While there are some books on Lewis and spirituality–and quite a number of devotional style materials–intelligent, integrated conversation about C.S. Lewis and the spiritual life is still limited. Narrator Sean Runnette’s fatherly, backyard American-style BBQ afternoon voice is rich and enjoyable. It does add, however, to an anxiety I have about Rigney’s connection to Bethlehem College & Seminary, which does not accept women in their seminary programme. While the book is limited by the questions that Rigney brings, nowhere in Lewis on the Christian Life do I see Rigney bending Lewis to his perspective. Unless you know that Rigney is offering a double critique–on the one hand, inviting fundamentalist and conservative Christian readers to be shaped by Lewis, and critiquing Lewis on perceived weaknesses on the other hand–the chapter on “Theology” is a bit strange as it sits in the text. But it is a book that grows throughout the reading, so that the later chapters on “Pride and Humility,” “Christian Hedonics,” and “Healthy Introspection” are among the best. It is a very American book (Lewis was not American, but many creative readers are), and it is very evangelical (Lewis was not evangelical, but many faithful readers are), but it brings a strong reading to a great many topics that a diverse set of readers have questions about.
As I mentioned in my discussion with William O’Flaherty and Diana Glyer about the new Tolkien biopic, I think Glyer’s The Company They Keep is one of the most important books on Lewis and the Inklings in this century. It is a book that took decades to complete, offering a rereading of the Inklings by considering the ways that they worked together, wrote together, read with one another, edited one another’s work, offered criticism, and encouraged one another toward writing the books that ended up changing the face of literary history. Glyer is a careful researcher and a lyrical writer, so even in the depth of archival, historical, and literary analysis, we are still in the midst of a story. I was pleased with Bandersnatch, the popular version of The Company They Keep–also an audiobook, read by Michael Ward (see above). But I was thrilled when I heard that there was an audiobook available. Bev Kassis’ reading is a little flat, but is largely accurate and works better than most for the complex of materials in the book.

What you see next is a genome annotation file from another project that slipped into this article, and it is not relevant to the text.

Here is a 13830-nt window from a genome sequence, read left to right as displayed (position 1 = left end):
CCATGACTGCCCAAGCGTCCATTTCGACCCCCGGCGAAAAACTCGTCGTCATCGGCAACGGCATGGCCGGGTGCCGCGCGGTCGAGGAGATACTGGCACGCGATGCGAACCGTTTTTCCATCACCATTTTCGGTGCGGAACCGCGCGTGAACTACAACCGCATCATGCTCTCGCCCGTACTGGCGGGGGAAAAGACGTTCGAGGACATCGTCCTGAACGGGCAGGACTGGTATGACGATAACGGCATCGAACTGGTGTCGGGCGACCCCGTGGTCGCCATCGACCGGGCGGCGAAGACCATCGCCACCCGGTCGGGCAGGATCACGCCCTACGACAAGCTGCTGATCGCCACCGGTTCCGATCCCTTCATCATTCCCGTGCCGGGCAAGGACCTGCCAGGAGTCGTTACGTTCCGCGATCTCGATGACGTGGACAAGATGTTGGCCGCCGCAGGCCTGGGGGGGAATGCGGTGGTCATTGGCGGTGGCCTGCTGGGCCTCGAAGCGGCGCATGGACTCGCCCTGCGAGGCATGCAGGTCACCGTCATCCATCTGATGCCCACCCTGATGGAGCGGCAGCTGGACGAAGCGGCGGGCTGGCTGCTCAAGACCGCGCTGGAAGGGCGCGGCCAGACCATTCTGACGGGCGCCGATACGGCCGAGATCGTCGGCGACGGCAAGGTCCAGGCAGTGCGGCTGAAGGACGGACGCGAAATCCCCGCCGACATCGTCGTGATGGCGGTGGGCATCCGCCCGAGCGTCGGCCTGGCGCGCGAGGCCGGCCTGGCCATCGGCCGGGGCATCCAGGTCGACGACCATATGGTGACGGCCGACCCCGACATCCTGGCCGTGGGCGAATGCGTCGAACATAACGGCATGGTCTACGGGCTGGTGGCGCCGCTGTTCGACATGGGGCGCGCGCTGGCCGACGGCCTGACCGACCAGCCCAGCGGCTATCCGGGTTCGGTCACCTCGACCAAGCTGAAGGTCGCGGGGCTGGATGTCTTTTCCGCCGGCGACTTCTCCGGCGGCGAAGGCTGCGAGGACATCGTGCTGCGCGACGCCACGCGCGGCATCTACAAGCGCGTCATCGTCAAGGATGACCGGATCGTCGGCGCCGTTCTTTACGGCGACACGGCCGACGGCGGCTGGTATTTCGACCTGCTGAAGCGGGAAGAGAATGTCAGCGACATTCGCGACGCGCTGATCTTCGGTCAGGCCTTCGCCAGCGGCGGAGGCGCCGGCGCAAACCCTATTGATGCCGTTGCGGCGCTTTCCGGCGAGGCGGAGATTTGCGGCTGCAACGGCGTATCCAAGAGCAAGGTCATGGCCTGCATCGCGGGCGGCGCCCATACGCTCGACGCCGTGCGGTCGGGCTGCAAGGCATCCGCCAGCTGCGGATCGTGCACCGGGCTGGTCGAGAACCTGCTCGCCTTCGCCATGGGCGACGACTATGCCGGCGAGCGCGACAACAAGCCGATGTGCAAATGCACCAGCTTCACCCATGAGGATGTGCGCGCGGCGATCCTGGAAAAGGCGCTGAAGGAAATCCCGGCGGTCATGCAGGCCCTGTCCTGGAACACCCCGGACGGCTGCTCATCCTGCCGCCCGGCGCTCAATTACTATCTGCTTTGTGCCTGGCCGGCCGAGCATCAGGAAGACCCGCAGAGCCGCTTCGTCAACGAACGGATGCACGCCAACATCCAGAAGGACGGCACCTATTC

This book is perhaps as closely related to my work as Joe Rigney’s and came out the week after I submitted my thesis on the same topic. I am very curious to begin reading Pursuing an Earthy Spirituality next week. Like many of the writers on Lewis featured here, Selby is a teacher who has found Lewis to be an engaging classroom conversation. While Selby is doing what Rigney has done, Rigney has avoided the word “spirituality” and Selby includes it in the title. The difference could be telling, as is the focus: “By considering themes such as our human embodiment, our sense of awareness in our everyday experiences, and the role of our human agency–all while engaging with the writings of Lewis, who himself enjoyed food, drink, laughter, and good conversation–Selby demonstrates that an earthy spirituality can be a robust spirituality.” The audiobook reader, James Anderson Foster, is professional and even in tone.
Don’t forget to check out my review of Alan Jacobs‘ The Year of Our Lord 1943: Christian Humanism in an Age of Crisis, which is now available on audiobook. Humphrey Carpenter’s biography of J.R.R. Tolkien and his story of The Inklings are both available on Audible with stronger narrators.